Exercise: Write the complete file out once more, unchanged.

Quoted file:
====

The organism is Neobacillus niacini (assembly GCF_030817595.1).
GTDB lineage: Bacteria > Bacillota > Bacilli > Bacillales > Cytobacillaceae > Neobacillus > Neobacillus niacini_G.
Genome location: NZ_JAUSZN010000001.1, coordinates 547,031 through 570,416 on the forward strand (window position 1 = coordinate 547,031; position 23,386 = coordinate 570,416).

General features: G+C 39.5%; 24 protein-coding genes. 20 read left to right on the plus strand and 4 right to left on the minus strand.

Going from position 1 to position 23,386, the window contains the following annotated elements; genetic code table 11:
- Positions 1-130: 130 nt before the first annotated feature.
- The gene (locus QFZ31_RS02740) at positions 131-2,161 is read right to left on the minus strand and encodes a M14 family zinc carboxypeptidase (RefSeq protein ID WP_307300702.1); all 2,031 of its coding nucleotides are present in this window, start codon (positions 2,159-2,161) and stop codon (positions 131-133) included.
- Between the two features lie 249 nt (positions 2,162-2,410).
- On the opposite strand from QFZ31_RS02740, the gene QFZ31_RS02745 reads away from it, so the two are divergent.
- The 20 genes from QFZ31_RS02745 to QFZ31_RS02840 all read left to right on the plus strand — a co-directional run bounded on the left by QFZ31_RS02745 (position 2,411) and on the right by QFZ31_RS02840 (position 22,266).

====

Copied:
The organism is Neobacillus niacini (assembly GCF_030817595.1).
GTDB lineage: Bacteria > Bacillota > Bacilli > Bacillales > Cytobacillaceae > Neobacillus > Neobacillus niacini_G.
Genome location: NZ_JAUSZN010000001.1, coordinates 547,031 through 570,416 on the forward strand (window position 1 = coordinate 547,031; position 23,386 = coordinate 570,416).

General features: G+C 39.5%; 24 protein-coding genes. 20 read left to right on the plus strand and 4 right to left on the minus strand.

Going from position 1 to position 23,386, the window contains the following annotated elements; genetic code table 11:
- Positions 1-130: 130 nt before the first annotated feature.
- The gene (locus QFZ31_RS02740) at positions 131-2,161 is read right to left on the minus strand and encodes a M14 family zinc carboxypeptidase (RefSeq protein ID WP_307300702.1); all 2,031 of its coding nucleotides are present in this window, start codon (positions 2,159-2,161) and stop codon (positions 131-133) included.
- Between the two features lie 249 nt (positions 2,162-2,410).
- On the opposite strand from QFZ31_RS02740, the gene QFZ31_RS02745 reads away from it, so the two are divergent.
- The 20 genes from QFZ31_RS02745 to QFZ31_RS02840 all read left to right on the plus strand — a co-directional run bounded on the left by QFZ31_RS02745 (position 2,411) and on the right by QFZ31_RS02840 (position 22,266).